Heather Watson: "When I was 22 I had glandular fever, which is mono"


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Heather Watson: "When I was 22 I had glandular fever, which is mono"

2019 was another year to forget for Heather Watson, who even fell out of the top 100 after being, in 2015, number 38 in the world. The former British No. 1 and current British No. 2 won the mixed-doubles title at the 2016 Wimbledon Championships with an amazing Henri Kontinen.

Upon Watson reaching the 2011 French Open second round, Andy Murray commented "When I saw her for the first time, I thought she was good. I like the way she moves on the court. She's very balanced" Bollettieri stated that Watson's "game is based on great movement, but she's not afraid to whack the ball.

She's not easy to beat. She has very good ground strokes, though she can over-hit and strike the ball a little too flat at times" In a new entry in Behind the Racquet's photo-essay series, Watson recalled some episodes from her past: “When I was 22 I had glandular fever, which is mono.

People go through things much worse, but this was one of my toughest moments because I was at my career high, at the time, of 39 in the world. I remember at the Australian Open, I was just so tired and I could not be asked to walk on for my first round match.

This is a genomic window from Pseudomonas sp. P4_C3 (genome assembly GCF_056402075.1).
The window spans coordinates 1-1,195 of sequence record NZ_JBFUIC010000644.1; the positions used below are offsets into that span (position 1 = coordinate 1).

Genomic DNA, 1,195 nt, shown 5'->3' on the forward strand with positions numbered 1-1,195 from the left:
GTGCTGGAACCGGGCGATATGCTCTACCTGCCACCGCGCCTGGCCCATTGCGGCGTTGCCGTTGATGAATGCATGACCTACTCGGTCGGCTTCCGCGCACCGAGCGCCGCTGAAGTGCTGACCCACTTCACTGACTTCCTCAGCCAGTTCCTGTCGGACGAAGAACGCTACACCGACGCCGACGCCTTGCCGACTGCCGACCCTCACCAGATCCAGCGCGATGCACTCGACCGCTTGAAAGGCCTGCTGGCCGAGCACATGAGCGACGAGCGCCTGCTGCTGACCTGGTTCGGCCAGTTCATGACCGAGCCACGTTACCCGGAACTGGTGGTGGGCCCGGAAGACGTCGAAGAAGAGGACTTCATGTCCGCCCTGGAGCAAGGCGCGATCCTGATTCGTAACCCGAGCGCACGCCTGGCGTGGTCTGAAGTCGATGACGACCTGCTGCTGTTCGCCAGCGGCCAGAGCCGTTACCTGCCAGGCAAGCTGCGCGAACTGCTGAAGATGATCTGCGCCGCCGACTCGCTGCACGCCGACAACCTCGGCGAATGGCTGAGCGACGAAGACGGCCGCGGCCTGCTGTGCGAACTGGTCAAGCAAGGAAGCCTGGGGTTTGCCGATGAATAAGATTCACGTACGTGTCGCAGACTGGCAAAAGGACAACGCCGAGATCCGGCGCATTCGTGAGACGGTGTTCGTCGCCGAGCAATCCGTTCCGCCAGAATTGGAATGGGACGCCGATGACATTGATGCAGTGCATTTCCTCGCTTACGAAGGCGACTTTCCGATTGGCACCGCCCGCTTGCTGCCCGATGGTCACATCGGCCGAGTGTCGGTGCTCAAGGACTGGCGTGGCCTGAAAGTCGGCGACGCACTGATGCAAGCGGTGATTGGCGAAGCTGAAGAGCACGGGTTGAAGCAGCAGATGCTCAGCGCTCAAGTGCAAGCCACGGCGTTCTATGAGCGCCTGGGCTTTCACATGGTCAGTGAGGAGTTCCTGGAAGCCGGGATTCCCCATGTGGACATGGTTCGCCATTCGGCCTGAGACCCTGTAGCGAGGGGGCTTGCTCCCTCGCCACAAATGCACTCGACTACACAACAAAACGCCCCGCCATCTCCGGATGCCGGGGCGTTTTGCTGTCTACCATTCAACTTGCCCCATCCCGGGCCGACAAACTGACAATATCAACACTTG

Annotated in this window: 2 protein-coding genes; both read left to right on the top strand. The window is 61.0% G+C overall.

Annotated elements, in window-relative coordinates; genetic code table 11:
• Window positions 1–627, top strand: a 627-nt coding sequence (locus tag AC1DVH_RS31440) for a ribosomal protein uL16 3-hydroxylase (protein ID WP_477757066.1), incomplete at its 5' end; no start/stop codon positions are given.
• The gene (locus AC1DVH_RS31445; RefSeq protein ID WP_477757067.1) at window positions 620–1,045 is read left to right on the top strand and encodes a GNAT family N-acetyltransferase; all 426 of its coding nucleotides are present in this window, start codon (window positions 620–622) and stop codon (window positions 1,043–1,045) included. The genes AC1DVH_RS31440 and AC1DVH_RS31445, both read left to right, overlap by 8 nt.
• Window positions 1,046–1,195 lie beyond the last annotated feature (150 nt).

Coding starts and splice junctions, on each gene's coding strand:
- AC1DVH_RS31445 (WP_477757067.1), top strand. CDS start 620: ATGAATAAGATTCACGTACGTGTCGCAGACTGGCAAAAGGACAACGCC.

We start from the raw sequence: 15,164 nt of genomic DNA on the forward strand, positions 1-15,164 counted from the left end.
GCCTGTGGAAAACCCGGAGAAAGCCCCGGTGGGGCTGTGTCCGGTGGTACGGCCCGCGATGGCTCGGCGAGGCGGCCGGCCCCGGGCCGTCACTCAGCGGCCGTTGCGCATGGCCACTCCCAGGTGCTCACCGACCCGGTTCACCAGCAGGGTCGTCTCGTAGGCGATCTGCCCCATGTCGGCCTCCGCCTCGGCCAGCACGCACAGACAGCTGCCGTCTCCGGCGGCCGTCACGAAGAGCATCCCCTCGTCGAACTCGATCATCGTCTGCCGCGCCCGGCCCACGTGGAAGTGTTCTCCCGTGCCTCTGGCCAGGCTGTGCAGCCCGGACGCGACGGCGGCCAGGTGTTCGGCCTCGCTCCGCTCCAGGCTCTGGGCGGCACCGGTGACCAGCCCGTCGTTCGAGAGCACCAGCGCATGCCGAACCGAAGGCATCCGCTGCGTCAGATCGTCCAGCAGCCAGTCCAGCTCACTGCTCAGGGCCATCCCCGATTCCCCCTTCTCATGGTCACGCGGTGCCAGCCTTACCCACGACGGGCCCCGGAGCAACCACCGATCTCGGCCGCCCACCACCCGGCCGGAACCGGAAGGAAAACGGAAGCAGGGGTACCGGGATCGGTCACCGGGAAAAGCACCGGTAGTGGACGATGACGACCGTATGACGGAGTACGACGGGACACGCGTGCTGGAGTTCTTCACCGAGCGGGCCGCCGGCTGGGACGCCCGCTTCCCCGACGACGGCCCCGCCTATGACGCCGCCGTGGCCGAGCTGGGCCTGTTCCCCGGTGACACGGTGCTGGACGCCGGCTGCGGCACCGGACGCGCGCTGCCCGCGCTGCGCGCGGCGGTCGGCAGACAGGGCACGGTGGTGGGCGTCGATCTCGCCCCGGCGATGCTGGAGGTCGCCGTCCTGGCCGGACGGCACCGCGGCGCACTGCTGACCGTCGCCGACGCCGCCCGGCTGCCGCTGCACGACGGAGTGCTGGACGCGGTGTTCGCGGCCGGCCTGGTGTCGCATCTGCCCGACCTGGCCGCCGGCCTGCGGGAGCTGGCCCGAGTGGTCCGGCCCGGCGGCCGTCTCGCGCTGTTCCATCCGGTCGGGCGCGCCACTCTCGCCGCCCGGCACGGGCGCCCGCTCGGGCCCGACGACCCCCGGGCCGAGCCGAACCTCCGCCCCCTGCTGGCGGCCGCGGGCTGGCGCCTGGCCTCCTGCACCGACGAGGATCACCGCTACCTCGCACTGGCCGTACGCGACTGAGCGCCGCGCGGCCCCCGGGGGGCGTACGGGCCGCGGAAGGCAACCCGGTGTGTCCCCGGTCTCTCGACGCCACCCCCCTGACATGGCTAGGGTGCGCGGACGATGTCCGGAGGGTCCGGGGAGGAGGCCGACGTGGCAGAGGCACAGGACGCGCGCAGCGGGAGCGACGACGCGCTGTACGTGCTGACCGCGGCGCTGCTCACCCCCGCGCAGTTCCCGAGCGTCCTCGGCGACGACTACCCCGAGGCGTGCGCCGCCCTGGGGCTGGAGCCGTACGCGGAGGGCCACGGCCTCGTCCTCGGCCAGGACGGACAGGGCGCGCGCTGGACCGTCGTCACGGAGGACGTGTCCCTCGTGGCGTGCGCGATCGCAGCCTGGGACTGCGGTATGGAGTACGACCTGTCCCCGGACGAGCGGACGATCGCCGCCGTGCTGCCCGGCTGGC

The match before me was one of those where you just don't know when it's going to finish. I literally warmed up with my fitness coach for an hour just trying to stay warm. I eventually got on court and was down 3-1 in the first set and already cramping.

I’m like, ‘For f**k sake.’ I thought it was because my warm-up was too long. I knew I didn't have enough energy, but at the same time, I'm thinking it is only 3:1 and I've just had pre-season, this is not normal.

I get down 6:1, 3:1 and called for the doctor. I told him I couldn’t do this and he gave me some sugars and electrolyte drinks and pushed me to keep going. I kept the points as short as possible and somehow managed to win the match and the one after.

I caught myself in my room, curled up in a ball thinking, ‘I hate tennis. I don't really want to play anymore.’ I finally told my coaches how I was feeling and they thought we needed to be training harder. I couldn’t think of anything worse.

Even after we put in extra work I felt myself continuing to cramp and feeling extremely tired. I told my agent I was done." The WTA physios gave me the first piece of helpful advise. They insisted I get blood work done. I got the results that said I had mono.

I was actually relieved I had something because I thought I was growing soft and lazy. I took a needed four months off. I struggled to get back, but it was better than before. It had a really big effect on my mental health, which I was struggling with, but at the end of the day, I do really love tennis.

In that past Australian Open I was at the stage where whatever my team told me to do, I would do it. Now it's a conversation and at the end of the day, I make the final decision. My results haven't been amazing, but what I will say is that I'm very happy on and off the court and tennis isn't the be-all ,end-all and I'm okay with that”.